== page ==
Sometimes you’ll hear an old-timer say something like, “I have X years continuous sobriety.” If you ask them why they phrase it that way, they’ll respond that when it comes to the “total number” of sober years accumulated, they have much more—and they don’t wish to discount that other sobriety time. It’s there, just not continuous.
Look at the last several months, or year. If you have more clean time in the last three months than you have relapse time, focus on that. You are definitely heading in the right direction. Don’t beat yourself up.Rome wasn’t built in a day, and a solid program of sobriety usually isn’t either.
(Now, having said that, there’s this: there is an emotional, spiritual, and physical growth that only comes with long-term continuous sobriety. It’s something you’ll have to experience for yourself.)
Bottom line—none of this is to encourage or excuse relapse, but weneed to learn not to demonize relapse, either.If it never happens to you, great. No one is happier for you than I am. But, if you are involved in any groups of recovering meth addicts, from CMA to rehab to group counseling, you will see people relapse. You may not relapse yourself, but people you care about will. So be kind to yourself and your fellow tweakers who are with you on the journey to sobriety.
Now,if the 12 Steps are your thing,get back into the rooms of AA or CMA. Raise your hand when they ask if there are any newcomers. You have nothing to be ashamed of—in fact, you’re one of the strongest people in the room at that moment. I’ll say it again: recovering addicts are some of the strongest people I know and, when sober, become men and women of amazing character. Our suffering makes us that way.
Lie #3: Since I’ve Slipped and Already Have to Restart My Sobriety Date, I Might as Well Party One More Time
It starts off simple enough. “I’ve used and so I’ve blown it. I’ve fucked up everything I’d built beforehand in my sobriety and have to start completely over (lie #2); and, since I’m such a general fuck-up of a person with no willpower or moral center (lie #1), I might as well just say ‘to hell with it’ and party on. I can come back to recovery in a few days, after the run.”
There are several problems with this strategy.
- How do you know this run is going to be only a few more days? It could last weeks or months or years—until you either die of a heart attack or stroke, or crash your car while nodding off on, say, day 6?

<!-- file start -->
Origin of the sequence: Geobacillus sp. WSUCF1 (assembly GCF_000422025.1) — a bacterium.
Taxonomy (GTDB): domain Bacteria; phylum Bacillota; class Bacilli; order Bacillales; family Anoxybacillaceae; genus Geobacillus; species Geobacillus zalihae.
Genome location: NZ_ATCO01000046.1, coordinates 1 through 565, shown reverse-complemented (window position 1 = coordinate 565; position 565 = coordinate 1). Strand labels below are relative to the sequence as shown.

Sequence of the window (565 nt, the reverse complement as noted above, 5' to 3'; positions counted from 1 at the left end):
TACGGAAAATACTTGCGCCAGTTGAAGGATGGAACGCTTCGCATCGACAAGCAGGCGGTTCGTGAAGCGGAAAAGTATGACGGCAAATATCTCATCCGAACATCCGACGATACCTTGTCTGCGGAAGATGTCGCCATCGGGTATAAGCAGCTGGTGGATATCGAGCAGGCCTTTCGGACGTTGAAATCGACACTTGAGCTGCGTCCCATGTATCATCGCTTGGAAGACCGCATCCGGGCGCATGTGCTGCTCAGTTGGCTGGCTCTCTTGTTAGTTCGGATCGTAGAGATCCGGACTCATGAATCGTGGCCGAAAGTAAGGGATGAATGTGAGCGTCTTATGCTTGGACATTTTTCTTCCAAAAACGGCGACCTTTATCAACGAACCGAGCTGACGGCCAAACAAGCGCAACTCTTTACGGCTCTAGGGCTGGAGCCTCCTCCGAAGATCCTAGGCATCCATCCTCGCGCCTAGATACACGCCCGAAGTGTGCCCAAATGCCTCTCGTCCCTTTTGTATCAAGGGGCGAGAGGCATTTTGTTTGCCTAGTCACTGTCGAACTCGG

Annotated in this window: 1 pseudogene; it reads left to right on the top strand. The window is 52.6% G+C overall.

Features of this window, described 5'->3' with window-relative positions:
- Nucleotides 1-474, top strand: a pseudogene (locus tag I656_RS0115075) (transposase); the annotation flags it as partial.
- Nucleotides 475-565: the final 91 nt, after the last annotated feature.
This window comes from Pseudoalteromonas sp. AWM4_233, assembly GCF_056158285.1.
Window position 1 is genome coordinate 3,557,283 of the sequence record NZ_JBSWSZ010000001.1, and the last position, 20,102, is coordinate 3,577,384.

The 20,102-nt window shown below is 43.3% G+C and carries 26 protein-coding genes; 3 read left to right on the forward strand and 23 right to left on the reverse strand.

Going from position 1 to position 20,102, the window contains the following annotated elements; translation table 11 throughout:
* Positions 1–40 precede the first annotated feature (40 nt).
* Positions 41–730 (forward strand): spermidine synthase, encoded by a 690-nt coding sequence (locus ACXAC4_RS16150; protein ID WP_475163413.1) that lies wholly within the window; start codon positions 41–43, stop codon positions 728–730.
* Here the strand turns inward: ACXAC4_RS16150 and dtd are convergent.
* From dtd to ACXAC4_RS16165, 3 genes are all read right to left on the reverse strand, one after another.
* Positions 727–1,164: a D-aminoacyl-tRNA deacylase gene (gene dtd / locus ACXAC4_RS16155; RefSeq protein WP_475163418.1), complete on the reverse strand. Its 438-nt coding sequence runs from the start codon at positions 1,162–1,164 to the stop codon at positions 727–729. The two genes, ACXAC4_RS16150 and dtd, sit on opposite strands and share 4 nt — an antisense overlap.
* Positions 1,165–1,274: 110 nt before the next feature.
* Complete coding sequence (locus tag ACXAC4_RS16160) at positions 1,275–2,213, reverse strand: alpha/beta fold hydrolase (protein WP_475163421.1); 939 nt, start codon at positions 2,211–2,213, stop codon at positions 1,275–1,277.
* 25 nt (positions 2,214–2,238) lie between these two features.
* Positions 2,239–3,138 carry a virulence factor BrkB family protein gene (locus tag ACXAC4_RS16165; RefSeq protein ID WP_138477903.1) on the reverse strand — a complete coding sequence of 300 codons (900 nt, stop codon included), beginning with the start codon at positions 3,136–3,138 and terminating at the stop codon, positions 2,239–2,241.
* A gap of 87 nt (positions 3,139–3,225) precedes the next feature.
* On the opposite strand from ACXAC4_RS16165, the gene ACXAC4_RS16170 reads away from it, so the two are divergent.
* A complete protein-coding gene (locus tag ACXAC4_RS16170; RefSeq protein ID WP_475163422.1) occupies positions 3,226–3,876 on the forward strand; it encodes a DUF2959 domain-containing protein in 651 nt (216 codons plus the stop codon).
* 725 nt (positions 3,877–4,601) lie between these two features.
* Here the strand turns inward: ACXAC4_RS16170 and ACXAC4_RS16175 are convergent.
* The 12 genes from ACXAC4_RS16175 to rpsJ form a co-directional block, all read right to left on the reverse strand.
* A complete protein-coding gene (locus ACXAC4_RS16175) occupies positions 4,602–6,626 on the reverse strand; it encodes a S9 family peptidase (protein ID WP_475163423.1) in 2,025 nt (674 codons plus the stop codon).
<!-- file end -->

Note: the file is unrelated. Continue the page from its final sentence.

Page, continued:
- You haven’t actually lost all that sobriety gained beforehand; it’s still there along with the wisdom gained and lessons learned.
- In order to avoid your shame of using in the first place, you see the options as either: a) shaming yourself further by admitting your relapse/failure; or b) continuing to ignore the whole incident and party like it’s 1999. In reality, these are not your only options. You could, for example, jettison the self-judgment, realize you had an “acute flare-up” of your addiction, and seek immediate treatment like, say, someone with a heart condition would. The big question would then be: given this relapse, what are my treatment options?
The truth is you can stop any time and the sooner you stop the more likely you are to turn this relapse into a powerful lesson (a turn) along your road to recovery (as opposed, to a major car wreck).
Welcoming Embraces and Cold Shoulders
I’d be remiss if I didn’t mention the “cold shoulders” you might receive from some other recovering addicts when they find out you relapsed. You’d think, when it comes to understanding and having compassion, no one would be more accepting than another addict, right? It should be that way and, often, is. There are many welcoming embraces when you come back from “field research,” as relapsing is sometimes called in the rooms of CMA.
But the truth is when people react negatively to your relapse, they are most likely scared for their own sobriety. You are, actually, a trigger. Wow, that’s comforting. (Sarcasm.)Maybe someone once saidto, “Hang around the winners only.” And they don’t have the broader perception to see that, by coming back to recovery from your slip or relapse, you are indeed an extraordinary winner. It’s their loss. Forgive them, then focus on your own recovery.
There are at least two important lessons you get from a cold shoulder. The first is: the opportunity to respond to someone else’s fear with compassion. Really, the person turning a cold shoulder needs your kindness and loving compassion now more than you need theirs. They are closing their eyes to the parts of life and recovery they’d rather not see. This is not solid recovery behavior, but old addict behavior. You know, ignore life and pretend it’s not there. The second lesson of a cold shoulder is: you’ll have more compassion and understanding for others who struggle with relapse in the future. Because you’ve felt the pain of a cold shoulder, next time it happens to someone you know, you’ll reach out a warm embrace and soften your heart to them.